New Main Street Project shelter will offer 'more dignified services' to clients

Within the next week, Main Street Project expects to begin offering up to 120 people a place to sleep, shower and eat at its new shelter facility. The old Mitchell Fabrics Building has been converted to 36,000 square feet of shelter space, 17 times as large as Main Street Project’s old space on Martha Street. 

Renovated facility in old Mitchell Fabrics building set to open within the next week

Adrienne Dudek, Main Street Project's director of housing, says the new facility will enable the organization to provide "more dignified services" to people who come to use the shelter. (Cameron MacLean/CBC)

Winnipeg's Main Street Project expects to begin offering up to 120 people a place to sleep, shower and eat at a new shelter facility.

The old Mitchell Fabrics building has been converted to 36,000 square feet of shelter space, 17 times as large as the homeless shelter's old space on Martha Street.

"We knew for a very long time that we wanted to change those services and provide more dignified services for people who came and stayed with us for many different reasons," said Adrienne Dudek, director of housing.

The updated timeline for opening the facility comes after the province announced on Thursday that it was giving $1 million to Main Street Project to operate its shelter and daytime drop-in services.

The new shelter has space for up to 120 beds. (Cameron MacLean/CBC)

The COVID-19 pandemic has been a "blessing in disguise," allowing the organization to access funding it had been advocating for for years, said Dudek. Main Street Project was able to access $2 million from the Canadian Mortgage and Housing Corporation to expedite the renovations on the first phase of the project.

Beds have been spaced out to meet spacing requirements due to the coronavirus. Shelter clients now have beds instead of floor mats to sleep on, along with linen sheets.

The new space offers "an environment that inspires hope," Dudek said.

"Our environment for a long time wasn't as trauma-informed as we would like it to be," she said.

Clients can access bathrooms and showers 24 hours a day. They also have access to a kitchen area with daily meals.

COVID-19 created logistical problems

When COVID-19 hit, Main Street Project was forced to scatter its services to three different locations throughout downtown Winnipeg, including using space provided by the Salvation Army on Martha Street and part of the Mitchell Fabrics building before construction began.

That created logistical problems, Dudek said, and eventually shelter services were consolidated into a 76,000-square-foot space at 190 Disraeli Fwy.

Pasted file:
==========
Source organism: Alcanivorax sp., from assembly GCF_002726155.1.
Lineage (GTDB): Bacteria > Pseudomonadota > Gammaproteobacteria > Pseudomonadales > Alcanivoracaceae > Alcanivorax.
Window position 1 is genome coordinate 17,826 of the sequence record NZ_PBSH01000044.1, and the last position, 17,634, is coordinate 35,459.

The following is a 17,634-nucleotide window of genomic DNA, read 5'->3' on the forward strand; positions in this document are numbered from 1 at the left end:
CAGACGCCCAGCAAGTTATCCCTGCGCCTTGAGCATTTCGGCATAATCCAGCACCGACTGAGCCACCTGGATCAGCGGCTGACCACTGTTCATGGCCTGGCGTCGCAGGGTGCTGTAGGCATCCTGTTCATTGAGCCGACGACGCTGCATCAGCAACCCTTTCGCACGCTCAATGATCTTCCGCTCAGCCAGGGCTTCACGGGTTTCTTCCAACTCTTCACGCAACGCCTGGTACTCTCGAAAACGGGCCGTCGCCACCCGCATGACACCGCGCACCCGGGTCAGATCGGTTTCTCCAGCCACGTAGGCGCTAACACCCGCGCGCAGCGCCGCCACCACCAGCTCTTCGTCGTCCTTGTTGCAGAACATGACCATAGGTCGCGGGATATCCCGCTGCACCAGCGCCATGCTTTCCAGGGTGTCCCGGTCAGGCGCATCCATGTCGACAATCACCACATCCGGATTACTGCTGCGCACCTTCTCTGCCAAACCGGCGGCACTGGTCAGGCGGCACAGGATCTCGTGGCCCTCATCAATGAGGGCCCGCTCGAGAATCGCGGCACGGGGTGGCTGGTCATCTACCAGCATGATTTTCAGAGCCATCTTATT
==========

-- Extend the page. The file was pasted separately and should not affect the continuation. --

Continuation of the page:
The extra space was needed, especially during the pandemic, because many nights the old shelter was forced to turn people away. The old facility had capacity for 70 people, while the Disraeli location was seeing up to 200 people a night. 

"By opening up more space, you're able to reduce that turn-away list, thus increasing your capacity to resource people, meet with people, provide them what they need in the moment," said Dudek.

Demand for showers has increased from about 200 per month to 2,000 per month. (Cameron MacLean/CBC)

More housing needed

The increased capacity doesn't change the fact that the goal is to transition shelter users into permanent housing, she said.

"The most important piece to transitioning people out of shelters is the creation of more housing and all types of models of housing."

The new facility will also help meet the increasing demand for showers. In the last six months, Dudek says Main Street Project has gone from providing 200 showers a month to 2,000.

Shelter clients will have 24-hour access to bathrooms with individual stalls. (Cameron MacLean/CBC)

"The largest impact of opening the Mitchell's building will be the accessibility of daily needs," she said. "I think access to both showers and bathrooms is a right not only for people that are unsheltered, but it's a human right."

Plans for what to do with Main Street Project's old facilities have yet to be determined. Previous plans for the space included possibly offering a managed alcohol program for people living with addictions. 

Main Street Project will now start fundraising for the next phase of its redevelopment project. They are also looking for donations of clothing, particularly socks, as part of their Socktober campaign.

WATCH | A look inside the new Main Street Project shelter:

New Winnipeg homeless shelter

2 years ago
Duration 2:44
The renovated Main Street Project facility in the old Mitchell Fabrics building is set to open within the next week.


  • "A previous version of the story stated the Disraeli Fwy. shelter location was 2,300 square feet and had capacity for 70 people. In fact, this location is 76,000 square feet with a capacity for 200 people."
    Sep 20, 2020 2:46 PM CT


Cameron MacLean is a journalist for CBC Manitoba living in Winnipeg, where he was born and raised. He has more than a decade of experience reporting in the city and across Manitoba, covering a wide range of topics, including courts, politics, housing, arts, health and breaking news. Email story tips to